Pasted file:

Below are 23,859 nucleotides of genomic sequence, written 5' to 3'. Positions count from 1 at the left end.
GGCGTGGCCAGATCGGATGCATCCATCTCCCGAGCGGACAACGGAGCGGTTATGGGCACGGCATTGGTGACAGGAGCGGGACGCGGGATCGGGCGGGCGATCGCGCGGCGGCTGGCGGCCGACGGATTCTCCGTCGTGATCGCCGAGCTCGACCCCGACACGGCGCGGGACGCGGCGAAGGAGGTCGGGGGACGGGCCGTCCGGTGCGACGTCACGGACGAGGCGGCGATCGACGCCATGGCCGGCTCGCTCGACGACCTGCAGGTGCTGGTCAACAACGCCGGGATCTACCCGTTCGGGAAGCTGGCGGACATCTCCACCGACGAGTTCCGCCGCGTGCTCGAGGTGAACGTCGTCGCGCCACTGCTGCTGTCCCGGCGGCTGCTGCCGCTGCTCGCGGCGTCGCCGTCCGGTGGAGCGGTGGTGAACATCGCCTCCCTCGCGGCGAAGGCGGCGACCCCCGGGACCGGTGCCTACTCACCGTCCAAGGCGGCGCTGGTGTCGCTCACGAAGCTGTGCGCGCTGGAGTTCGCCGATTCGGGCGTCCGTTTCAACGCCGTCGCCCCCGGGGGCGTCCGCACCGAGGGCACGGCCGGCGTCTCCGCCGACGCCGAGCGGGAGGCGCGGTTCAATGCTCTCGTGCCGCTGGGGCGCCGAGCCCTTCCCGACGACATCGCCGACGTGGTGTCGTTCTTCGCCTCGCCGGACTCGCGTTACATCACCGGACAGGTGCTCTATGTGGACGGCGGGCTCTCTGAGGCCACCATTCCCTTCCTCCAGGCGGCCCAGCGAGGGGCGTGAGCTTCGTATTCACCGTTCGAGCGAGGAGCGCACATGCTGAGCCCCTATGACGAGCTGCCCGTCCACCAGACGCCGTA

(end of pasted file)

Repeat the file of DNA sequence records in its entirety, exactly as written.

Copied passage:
Below are 23,859 nucleotides of genomic sequence, written 5' to 3'. Positions count from 1 at the left end.
GGCGTGGCCAGATCGGATGCATCCATCTCCCGAGCGGACAACGGAGCGGTTATGGGCACGGCATTGGTGACAGGAGCGGGACGCGGGATCGGGCGGGCGATCGCGCGGCGGCTGGCGGCCGACGGATTCTCCGTCGTGATCGCCGAGCTCGACCCCGACACGGCGCGGGACGCGGCGAAGGAGGTCGGGGGACGGGCCGTCCGGTGCGACGTCACGGACGAGGCGGCGATCGACGCCATGGCCGGCTCGCTCGACGACCTGCAGGTGCTGGTCAACAACGCCGGGATCTACCCGTTCGGGAAGCTGGCGGACATCTCCACCGACGAGTTCCGCCGCGTGCTCGAGGTGAACGTCGTCGCGCCACTGCTGCTGTCCCGGCGGCTGCTGCCGCTGCTCGCGGCGTCGCCGTCCGGTGGAGCGGTGGTGAACATCGCCTCCCTCGCGGCGAAGGCGGCGACCCCCGGGACCGGTGCCTACTCACCGTCCAAGGCGGCGCTGGTGTCGCTCACGAAGCTGTGCGCGCTGGAGTTCGCCGATTCGGGCGTCCGTTTCAACGCCGTCGCCCCCGGGGGCGTCCGCACCGAGGGCACGGCCGGCGTCTCCGCCGACGCCGAGCGGGAGGCGCGGTTCAATGCTCTCGTGCCGCTGGGGCGCCGAGCCCTTCCCGACGACATCGCCGACGTGGTGTCGTTCTTCGCCTCGCCGGACTCGCGTTACATCACCGGACAGGTGCTCTATGTGGACGGCGGGCTCTCTGAGGCCACCATTCCCTTCCTCCAGGCGGCCCAGCGAGGGGCGTGAGCTTCGTATTCACCGTTCGAGCGAGGAGCGCACATGCTGAGCCCCTATGACGAGCTGCCCGTCCACCAGACGCCGTA